Whole-grain foods are supposed to have cardiovascular benefits. When put to the test, does eating whole grains truly make a difference?
The study involved 33 adults younger than 50 (average age 39) who were overweight or obese and did not have cardiovascular disease. For eight weeks they consumed only meals, snacks and drinks provided by the researchers. A few months later, they followed the same procedure for another eight weeks.
During one eight-week period, the participants’ diet included whole-grain wheat and rice (about 100 grams daily); during the other, their diet included refined wheat and rice products. In all other ways, the diets were identical.
A battery of tests before and after each session showed no differences in weight loss and fat loss and similar drops in cholesterol levels. However, diastolic blood pressure dropped by about 8 percent after participants ate whole grains for eight weeks, compared with a 1 percent drop after they ate the refined grains. That created a 10 percent improvement in pulse pressure (the difference between systolic and diastolic blood pressure levels) associated with the whole-grain diet.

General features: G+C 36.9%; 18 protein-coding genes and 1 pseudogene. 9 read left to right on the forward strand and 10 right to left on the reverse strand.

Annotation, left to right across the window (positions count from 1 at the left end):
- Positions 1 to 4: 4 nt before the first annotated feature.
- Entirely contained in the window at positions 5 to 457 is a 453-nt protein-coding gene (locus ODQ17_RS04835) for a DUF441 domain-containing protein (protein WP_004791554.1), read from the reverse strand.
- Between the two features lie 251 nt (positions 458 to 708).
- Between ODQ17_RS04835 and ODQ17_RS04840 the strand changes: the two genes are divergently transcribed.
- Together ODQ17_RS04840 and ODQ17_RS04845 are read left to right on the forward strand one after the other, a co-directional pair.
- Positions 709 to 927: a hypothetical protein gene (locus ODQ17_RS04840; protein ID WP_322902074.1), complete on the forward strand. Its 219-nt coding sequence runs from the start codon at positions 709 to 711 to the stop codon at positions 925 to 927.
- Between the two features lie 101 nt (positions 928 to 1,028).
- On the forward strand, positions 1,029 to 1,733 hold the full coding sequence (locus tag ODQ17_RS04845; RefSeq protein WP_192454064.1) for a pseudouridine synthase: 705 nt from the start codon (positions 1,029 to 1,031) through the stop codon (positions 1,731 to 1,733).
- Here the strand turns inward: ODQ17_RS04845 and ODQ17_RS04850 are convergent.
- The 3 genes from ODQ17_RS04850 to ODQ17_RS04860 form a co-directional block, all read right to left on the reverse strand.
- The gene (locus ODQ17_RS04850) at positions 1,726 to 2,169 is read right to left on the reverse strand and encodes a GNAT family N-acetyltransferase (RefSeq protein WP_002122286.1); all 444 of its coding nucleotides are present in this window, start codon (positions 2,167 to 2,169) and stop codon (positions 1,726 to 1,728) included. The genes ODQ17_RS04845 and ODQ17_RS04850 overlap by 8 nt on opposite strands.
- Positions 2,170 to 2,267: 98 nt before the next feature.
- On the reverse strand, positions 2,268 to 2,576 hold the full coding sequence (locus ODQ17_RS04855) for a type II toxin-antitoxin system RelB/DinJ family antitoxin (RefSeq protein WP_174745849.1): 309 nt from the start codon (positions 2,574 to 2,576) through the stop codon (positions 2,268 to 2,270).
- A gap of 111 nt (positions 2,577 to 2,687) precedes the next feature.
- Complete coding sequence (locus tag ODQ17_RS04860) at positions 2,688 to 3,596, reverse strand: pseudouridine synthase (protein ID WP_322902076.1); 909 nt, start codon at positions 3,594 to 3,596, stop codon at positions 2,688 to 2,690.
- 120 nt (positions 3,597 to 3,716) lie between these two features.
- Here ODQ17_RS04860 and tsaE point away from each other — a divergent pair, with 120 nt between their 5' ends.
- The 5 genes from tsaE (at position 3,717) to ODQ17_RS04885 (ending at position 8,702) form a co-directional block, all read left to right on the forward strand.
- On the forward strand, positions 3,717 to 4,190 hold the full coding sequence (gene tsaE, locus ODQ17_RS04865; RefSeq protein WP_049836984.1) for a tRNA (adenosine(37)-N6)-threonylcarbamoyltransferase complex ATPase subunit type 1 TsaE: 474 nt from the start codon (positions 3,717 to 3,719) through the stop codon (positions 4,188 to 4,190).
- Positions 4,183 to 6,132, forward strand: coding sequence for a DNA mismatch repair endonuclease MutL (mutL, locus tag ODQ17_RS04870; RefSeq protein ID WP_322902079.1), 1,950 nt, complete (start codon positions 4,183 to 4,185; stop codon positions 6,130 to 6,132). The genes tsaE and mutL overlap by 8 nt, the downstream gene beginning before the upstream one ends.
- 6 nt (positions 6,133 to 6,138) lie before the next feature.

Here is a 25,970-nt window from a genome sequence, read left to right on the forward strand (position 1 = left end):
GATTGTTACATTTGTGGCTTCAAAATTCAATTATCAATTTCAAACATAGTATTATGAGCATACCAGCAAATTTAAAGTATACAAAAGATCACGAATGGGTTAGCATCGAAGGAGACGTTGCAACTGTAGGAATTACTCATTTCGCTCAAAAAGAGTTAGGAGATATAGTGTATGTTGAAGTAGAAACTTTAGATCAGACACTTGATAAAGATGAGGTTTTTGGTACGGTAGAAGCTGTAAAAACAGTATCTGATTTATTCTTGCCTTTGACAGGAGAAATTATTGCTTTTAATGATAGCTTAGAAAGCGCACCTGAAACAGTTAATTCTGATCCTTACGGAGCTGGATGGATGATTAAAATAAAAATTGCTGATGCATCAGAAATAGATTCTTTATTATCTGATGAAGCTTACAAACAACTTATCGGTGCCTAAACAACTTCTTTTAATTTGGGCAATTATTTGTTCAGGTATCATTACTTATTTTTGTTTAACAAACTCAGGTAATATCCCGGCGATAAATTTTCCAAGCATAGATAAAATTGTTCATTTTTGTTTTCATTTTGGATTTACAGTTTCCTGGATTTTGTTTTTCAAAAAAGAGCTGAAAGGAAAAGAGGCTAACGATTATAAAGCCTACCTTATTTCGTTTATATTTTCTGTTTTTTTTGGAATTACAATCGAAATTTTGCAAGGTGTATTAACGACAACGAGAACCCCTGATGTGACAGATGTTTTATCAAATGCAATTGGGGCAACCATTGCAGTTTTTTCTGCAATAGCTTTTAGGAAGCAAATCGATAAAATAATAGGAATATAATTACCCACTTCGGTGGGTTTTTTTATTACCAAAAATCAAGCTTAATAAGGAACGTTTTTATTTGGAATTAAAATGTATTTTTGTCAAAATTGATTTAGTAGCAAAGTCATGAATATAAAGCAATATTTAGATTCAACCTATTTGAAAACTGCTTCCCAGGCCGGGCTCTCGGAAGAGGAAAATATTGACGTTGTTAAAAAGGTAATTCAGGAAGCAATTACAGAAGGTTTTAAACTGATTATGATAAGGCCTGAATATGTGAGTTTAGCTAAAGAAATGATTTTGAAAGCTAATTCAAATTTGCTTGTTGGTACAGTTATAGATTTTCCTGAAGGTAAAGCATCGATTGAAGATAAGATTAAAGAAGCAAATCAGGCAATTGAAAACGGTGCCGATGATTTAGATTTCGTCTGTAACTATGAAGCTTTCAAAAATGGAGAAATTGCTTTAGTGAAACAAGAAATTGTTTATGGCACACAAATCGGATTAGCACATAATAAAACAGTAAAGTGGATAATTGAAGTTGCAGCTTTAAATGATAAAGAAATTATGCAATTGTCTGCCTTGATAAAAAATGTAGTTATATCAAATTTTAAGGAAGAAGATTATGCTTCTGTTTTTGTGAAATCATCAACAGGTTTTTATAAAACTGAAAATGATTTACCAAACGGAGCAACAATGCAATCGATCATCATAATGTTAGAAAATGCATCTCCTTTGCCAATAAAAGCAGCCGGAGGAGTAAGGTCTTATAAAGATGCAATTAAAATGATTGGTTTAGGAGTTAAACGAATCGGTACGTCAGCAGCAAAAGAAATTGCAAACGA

Adults. About a third of all Americans have high blood pressure, and just half of them have it under control. Another third of the population has pre-hypertension, meaning that their blood pressure is higher than it should be but not high enough to be labeled hypertension.
High blood pressure often has no symptoms, but it increases the chances of developing heart disease or having a stroke. The researchers noted that the improvement in blood pressure that the study linked to whole-grain consumption correlates to a 40 percent reduction in risk for a fatal stroke and a 30 percent lower risk for dying from heart disease.
The study involved a small number of participants, most of whom were women. Whether eating whole grains would affect blood pressure in people who were not overweight was not tested. The daily intake of whole grains during the whole-grain eating period was roughly double the minimum amount often recommended (48 grams).
November issue of the Journal of Nutrition (jn.nutrition.org).
The research described in Quick Study comes from credible, peer-reviewed journals.